18. Page 6, lines 178-179: The verb “separate” is used two times in the same sentence; choose a synonym.
I made all my suggestions directly in the WORD manuscript file.
The article language is clear (except where commented), is adequately courteous and clear in expression (except where noted), presents sufficient background and prior literature (except as noted), has a correct structure, all figures are relevant and of sufficient quality, and is in total 'self-contained'
The submission represents primary research in terms of a pilot study.
Research question clearly defined, which is relevant and meaningful. High technical standard, sufficient information, no ethical problems.
The data represent a pilot investigation and are hence not 'statistically sound'. In my view, this is no problem if the fact that only one specimen was investigated is announced in the title (as suggested). Because of this pilot study character, the conclusions should be worded a bit more carefully (and especially not as if the finding was already representative for this species), as suggested by my comments.
This is a well-written pilot study, on which I have some minor comments in the attached WORD file of the manuscript (because of webpage settings, I had to convert this to pdf before attaching, which means you have to check the pdf carefully).
L55: does ‘resolution’ refer to pixel or voxel size? If so, this is a more accurate description. Also, are you sure that voxel size varies by more than a factor of 10, from 75 microns to 1000 microns? Were the teeth scanned individually or while in the skull?
L68: ‘txM1’ and similar abbreviations should be defined.
Table 1: is the precision of the measurement of enamel thickness only to the nearest millimetre? I think it would be more informative to create vertical cross-sections that show the change in thickness of the enamel vertically down the tooth for the two ridges.
Make it clear that you are measuring the proportion of enamel compared to all mineralised tissue (if that is correct).
Among of cementum deposition varies along the tooth – there is often more deposition of cementum on apical parts of the tooth compared to lower down. This therefore reduces the measured proportion of enamel in Section 1 compared to other sections. It would be better to show an analysis that excludes cementum, or show proportions of all three dental tissues separately, so we can see if an apparent increase in enamel proportion is actually due to decrease in cementum.
If the enamel close to the apex of the tooth is lower density, then it may not have been included in the enamel model. Can you be sure that the thresholding takes this into account? This is potential reason for why Section 1 appears to have less enamel than the other sections.
How does having teeth that have not mineralised their full height affect the results? Has M3 completed mineralisation and closed its roots? It would be a good idea to include an image of all 6 teeth in lateral view so the reader can get an idea of their relative size, degree of wear and eruption.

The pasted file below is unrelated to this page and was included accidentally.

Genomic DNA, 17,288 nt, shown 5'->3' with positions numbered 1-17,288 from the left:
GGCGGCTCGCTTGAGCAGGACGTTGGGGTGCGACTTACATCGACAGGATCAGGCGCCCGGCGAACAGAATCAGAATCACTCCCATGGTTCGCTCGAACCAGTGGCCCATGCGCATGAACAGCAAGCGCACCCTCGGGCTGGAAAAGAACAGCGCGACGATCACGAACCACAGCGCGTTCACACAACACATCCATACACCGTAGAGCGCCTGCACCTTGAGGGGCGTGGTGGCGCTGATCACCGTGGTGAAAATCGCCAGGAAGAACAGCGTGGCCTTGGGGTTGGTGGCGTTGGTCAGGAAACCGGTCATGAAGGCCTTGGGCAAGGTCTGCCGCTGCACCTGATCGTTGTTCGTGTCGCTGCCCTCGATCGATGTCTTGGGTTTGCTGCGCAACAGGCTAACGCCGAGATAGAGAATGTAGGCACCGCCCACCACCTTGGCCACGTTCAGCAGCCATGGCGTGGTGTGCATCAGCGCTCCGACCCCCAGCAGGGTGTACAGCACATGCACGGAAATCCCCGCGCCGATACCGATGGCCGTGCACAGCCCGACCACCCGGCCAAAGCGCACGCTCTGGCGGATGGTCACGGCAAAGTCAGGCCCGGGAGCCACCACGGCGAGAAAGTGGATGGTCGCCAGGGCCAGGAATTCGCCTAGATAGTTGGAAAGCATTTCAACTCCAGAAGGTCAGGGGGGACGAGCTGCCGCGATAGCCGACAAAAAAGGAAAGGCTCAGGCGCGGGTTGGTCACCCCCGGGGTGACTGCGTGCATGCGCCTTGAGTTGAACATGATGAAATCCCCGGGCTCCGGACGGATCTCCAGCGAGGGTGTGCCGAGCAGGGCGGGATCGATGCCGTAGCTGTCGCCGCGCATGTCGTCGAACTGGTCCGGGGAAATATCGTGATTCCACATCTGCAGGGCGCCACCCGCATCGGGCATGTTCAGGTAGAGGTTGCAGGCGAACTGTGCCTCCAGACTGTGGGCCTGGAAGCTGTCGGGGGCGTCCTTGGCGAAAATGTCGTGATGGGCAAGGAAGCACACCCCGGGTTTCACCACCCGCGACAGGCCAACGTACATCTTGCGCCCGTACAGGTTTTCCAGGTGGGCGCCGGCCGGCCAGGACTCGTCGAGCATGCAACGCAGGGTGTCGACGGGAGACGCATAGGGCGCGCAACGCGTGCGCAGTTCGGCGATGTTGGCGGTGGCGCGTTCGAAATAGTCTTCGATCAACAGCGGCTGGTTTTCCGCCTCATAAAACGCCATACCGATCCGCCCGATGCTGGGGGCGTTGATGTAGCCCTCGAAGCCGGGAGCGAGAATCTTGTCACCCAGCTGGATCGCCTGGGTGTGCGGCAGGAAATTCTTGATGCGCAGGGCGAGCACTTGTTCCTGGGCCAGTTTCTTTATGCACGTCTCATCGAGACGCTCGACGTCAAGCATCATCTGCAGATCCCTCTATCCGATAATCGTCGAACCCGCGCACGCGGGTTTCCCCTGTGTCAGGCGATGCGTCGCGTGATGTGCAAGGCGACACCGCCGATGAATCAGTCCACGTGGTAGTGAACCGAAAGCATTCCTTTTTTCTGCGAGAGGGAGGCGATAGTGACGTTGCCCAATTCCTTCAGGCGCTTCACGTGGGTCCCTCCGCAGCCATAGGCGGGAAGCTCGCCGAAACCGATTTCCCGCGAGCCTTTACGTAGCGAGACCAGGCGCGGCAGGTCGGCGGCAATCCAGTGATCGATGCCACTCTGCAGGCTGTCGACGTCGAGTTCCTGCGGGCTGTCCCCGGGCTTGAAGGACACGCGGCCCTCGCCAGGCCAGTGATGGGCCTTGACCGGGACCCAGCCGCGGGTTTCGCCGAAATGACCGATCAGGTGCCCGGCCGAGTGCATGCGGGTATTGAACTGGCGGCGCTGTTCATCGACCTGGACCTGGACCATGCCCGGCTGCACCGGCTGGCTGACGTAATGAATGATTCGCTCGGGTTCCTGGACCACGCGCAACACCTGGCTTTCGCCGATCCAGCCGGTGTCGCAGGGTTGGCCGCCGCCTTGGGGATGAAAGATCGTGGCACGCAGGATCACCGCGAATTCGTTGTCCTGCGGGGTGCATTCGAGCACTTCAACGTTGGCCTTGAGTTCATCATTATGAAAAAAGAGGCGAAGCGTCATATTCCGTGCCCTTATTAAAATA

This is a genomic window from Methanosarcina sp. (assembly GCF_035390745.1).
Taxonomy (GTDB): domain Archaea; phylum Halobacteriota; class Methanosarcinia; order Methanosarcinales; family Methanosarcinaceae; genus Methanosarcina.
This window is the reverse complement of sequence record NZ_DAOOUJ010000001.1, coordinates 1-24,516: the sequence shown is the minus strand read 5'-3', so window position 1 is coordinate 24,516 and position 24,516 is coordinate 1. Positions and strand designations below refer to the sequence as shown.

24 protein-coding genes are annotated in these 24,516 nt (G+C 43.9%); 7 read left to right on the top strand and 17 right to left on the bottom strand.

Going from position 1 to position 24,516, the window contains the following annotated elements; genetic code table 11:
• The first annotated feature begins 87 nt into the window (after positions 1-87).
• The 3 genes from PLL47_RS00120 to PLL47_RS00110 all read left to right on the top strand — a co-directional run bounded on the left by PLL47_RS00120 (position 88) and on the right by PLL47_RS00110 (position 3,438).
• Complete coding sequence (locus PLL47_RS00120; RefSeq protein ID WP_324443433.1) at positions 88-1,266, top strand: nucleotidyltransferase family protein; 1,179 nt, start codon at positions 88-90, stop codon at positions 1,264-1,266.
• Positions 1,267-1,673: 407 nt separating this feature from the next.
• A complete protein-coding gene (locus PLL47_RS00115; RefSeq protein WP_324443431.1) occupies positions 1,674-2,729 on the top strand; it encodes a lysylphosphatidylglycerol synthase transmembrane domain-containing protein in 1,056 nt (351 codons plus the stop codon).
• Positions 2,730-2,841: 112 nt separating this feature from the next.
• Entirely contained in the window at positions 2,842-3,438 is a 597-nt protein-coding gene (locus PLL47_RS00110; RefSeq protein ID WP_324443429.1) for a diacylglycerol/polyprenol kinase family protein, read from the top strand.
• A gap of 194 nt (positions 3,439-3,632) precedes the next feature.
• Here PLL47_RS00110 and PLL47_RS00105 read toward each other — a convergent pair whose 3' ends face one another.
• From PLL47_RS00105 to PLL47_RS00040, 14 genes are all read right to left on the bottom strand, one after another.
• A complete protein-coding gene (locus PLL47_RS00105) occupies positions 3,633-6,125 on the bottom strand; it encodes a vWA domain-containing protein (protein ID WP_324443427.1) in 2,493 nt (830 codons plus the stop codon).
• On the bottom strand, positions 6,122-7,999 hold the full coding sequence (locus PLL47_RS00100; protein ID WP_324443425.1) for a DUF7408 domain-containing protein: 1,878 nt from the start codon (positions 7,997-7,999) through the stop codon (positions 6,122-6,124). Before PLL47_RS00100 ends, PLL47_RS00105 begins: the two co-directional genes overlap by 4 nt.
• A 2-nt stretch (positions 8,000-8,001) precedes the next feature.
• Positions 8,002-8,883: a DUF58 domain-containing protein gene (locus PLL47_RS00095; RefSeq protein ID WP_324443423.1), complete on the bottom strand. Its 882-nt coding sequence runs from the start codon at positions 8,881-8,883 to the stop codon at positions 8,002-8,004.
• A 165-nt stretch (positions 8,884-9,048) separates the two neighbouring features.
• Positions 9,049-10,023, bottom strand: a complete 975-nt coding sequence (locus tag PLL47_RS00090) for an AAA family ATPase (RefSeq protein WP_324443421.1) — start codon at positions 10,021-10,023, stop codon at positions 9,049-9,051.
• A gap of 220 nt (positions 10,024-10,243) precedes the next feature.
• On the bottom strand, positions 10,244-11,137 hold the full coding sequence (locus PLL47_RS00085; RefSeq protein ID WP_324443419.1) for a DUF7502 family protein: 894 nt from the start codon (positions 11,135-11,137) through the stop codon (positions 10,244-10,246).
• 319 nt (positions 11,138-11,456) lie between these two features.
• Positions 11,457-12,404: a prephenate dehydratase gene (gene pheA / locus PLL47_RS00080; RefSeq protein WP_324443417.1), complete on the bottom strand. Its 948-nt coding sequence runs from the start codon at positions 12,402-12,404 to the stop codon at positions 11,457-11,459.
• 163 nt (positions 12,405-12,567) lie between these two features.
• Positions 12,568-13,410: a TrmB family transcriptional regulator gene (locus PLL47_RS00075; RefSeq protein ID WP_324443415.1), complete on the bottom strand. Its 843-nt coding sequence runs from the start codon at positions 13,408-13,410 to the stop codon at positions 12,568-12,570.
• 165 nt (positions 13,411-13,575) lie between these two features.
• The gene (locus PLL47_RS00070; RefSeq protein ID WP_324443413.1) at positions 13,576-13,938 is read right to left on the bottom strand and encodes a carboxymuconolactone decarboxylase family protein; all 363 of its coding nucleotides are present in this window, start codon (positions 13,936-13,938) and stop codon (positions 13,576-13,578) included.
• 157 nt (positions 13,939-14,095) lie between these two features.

Abstract, L1-2: change ‘get in wear’ to ‘be partially worn’.
Abstract, last line: change ‘while’ to ‘when’.
L14: change ‘between’ to ‘among’.
L21: ‘bring the teeth in wear’ – this is unclear. Does this mean to commence wear?
L27: change to ‘hence expose’.
L62: delete comma.
L76: delete ‘even’.
L80: ‘composed of more enamel’ – that is not strictly what you are measuring. You are measuring enamel/(all mineralised tissue).
L110: ‘maintain chewing evenly distributed forces induced’ is unclear.
L111: change to ‘M3 is’.
L116-117: ‘no need for a weakened crown top as in other cheek teeth’ – this puts a completely different perspective on why the enamel proportion may be lower closer to the apex. This sentence is arguing that you need lower enamel proportion in M1 because functionality is not established, but this is not the case for M3. I do not understand how this follows.
L124: ‘basic constraints are rendered insignificant’ – unclear. Please simplify.
Fig. 1: it would be useful to show the extent of the ‘mineralised’ tissues on A by colouring the non-mineralised tissue another colour. This would retain the contrast between enamel, dentine and cementum while allowing the reader to see the extent of the thresholding that includes mineralised tissue. Another idea would be to keep A as it is, but then in B show thresholded ‘all mineralised tissue’ in one colour and ‘enamel’ in another.
Fig. 2: while the model looks very nice, it is a bit too dark to clearly see aspects such as the root structure.
Fig. 4: this does not clearly show the differences among teeth of the different sections. It may be better to show all sections as separate bars from the x axis. This would enable the enamel proportion to be compared both within a tooth and among teeth. The only information that would be lost would be the average enamel proportion per tooth (as represented by the figure at the top of the stacked bar chart), which could be included elsewhere.
All text and materials provided via this peer-review history page are made available under a Creative Commons Attribution License, which permits unrestricted use, distribution, and reproduction in any medium, provided the original author and source are credited.